It looks like it could really be possible: neighbors have another chance to save Mott’s Market –or anyway, one corner store in Southeast Capitol Hill.
Walter Street resident Noah Bopp said it’s been a two-month roller coaster ride, and they’re at the top again. “Basically, we thought we were closing up shop,” he said, laughing at his own choice of words. “We thought the building was sold. To have this quick reversal, the first thing we needed to do was figure out: is everybody still in?”
The group was only days away from making an offer on the 3,313 square foot, two-floor building when it was sold April 25 for $1.25 million. Now, it’s been relisted for $100,000 more. But despite the price –and interest rate– increase in the 38 days it was off the market, the group of neighbors banded together as Save Mott’s Market say they are only days away from making the offer again.
They’re still in, Bopp said. But they welcome as much help as they can get.
A Neighborhood Movement
The movement was founded on the porches of Walter Street SE, involved neighbors said.
Walter Street is a close-knit community that hosts events like July 4th parties, and, during the pandemic, a socially-distanced wedding, right in the middle of the street. “Our front porches are like a common area in a dorm, almost,” Bopp and Jordan LaCrosse said in a Zoom call during the first push. They’re two of the more than 25 people that are part of the effort.
When neighbors realized Mott’s was closing in early March, Bopp said, they felt gratitude but also sadness. The effort to preserve the corner store evolved organically from the conversations, LaCrosse said.
When they heard they had a second chance early this month, they immediately mobilized, holding meetings and beginning the formation of the LLC that would function as ownership.
But the economic situation has changed a great deal since April, when they first started the effort. Interest rates have skyrocketed, and the price of the building has increased $100,000. “I’m not sure the value of the building has changed,” Bopp observes.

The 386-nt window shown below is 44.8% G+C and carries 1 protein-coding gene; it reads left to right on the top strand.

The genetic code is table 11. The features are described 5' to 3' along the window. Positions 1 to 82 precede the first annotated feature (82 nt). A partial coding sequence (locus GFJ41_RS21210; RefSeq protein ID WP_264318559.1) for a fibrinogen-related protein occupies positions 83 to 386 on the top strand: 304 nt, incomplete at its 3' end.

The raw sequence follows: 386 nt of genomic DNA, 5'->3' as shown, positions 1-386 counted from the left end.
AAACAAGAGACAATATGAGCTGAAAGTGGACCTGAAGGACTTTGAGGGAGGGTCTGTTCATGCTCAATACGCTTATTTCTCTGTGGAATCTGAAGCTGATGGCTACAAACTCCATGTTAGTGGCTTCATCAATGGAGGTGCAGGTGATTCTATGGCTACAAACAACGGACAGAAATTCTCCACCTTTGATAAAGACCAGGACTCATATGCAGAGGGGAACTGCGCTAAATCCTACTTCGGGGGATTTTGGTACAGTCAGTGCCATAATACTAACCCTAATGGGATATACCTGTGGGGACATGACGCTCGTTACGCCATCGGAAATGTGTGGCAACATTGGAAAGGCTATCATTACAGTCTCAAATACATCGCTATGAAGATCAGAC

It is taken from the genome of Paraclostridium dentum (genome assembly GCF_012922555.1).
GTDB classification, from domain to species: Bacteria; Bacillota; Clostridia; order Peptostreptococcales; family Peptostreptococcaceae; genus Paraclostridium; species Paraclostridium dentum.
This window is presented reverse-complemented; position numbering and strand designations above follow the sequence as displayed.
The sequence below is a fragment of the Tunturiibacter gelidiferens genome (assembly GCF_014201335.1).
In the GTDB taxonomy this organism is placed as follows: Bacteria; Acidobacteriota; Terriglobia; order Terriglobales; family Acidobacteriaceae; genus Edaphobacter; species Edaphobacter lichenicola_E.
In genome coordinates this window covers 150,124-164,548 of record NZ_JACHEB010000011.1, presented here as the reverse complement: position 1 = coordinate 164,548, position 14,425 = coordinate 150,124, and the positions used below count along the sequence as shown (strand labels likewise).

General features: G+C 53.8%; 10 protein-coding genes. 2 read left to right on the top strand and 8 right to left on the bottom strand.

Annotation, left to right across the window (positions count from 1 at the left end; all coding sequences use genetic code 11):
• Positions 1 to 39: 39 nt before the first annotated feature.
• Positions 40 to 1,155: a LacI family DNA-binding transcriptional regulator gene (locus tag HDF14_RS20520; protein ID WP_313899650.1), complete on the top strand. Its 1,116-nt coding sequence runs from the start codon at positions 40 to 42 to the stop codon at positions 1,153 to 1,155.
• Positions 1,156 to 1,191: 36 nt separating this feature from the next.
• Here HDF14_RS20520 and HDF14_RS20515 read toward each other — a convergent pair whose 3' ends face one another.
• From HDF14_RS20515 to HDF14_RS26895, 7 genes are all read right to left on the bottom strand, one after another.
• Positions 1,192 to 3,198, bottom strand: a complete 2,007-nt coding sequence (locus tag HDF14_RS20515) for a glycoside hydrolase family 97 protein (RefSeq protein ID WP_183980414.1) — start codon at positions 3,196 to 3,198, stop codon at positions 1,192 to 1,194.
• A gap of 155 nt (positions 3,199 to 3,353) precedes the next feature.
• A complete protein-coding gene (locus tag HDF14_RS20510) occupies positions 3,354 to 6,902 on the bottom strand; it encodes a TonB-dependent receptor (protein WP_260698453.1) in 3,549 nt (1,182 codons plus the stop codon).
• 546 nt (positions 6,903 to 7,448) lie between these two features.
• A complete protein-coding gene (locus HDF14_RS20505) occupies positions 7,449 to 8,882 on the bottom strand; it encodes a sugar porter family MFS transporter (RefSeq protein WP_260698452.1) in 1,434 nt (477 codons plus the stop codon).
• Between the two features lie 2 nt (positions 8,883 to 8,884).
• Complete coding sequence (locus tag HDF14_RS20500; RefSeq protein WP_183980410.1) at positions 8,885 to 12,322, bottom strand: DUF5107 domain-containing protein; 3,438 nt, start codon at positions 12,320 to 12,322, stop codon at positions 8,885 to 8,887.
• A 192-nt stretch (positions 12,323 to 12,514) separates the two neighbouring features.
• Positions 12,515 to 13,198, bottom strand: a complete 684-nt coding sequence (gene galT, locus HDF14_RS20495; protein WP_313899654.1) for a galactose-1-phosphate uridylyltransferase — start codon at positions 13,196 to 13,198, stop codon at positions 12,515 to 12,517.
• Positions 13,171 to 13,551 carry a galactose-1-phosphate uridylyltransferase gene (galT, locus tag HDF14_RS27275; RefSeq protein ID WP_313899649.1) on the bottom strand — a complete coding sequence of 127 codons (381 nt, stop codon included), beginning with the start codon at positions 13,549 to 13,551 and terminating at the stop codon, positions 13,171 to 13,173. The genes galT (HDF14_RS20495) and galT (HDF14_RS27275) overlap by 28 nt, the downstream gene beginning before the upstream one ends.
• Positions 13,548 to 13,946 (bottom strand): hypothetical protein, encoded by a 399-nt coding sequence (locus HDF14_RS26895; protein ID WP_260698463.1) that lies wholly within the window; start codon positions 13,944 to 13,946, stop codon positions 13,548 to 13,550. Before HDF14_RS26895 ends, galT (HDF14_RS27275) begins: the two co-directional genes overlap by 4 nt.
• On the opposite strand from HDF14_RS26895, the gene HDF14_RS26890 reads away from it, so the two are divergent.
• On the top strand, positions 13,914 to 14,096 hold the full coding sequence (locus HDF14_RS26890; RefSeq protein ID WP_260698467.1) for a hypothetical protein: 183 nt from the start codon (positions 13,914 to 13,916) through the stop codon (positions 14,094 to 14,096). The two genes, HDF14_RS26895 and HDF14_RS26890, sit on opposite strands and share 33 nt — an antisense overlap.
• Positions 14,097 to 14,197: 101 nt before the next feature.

The changing situation means changing terms of the effort to purchase the site. There are still multiple ways to get involved, whether you can invest time or money. The lender has indicated that investments should be for a minimum of $10,000 for individuals, so those who wish to contribute to the effort work on various committees to help formulate plans and get the word out.
The vision hasn’t changed, though: “The idea is to keep it in essence like it was,” Bopp said in a previous interview, meaning a convenient place to get essentials, but “with neighborhood enhancements” —an arts or performance element, perhaps, or a rotating counter selling goods produced by neighbors. In emails and phone calls, LaCrosse adds, neighbors reiterate four traits: they’d like a space that is safe, convenient, involved with the community and accessible.
Investors have already comitted $300,000. Bopp figures they need approximately $75,000 more to make their offer, which they hope to do by next week. That would cover the down payment and allow for carrying and closing costs.
Save Mott’s Market will hold a meeting Wednesday, June 15 at 8 p.m. Get the link and learn more about the effort to save Mott’s Market by emailing email@example.com or by visiting the website at www.savemottsmarket.com.
“There’s this rush of emotions,” Bopp said. “In this one little corner of today’s crazy world, maybe something really good is happening? I’ve got so much hope for this.”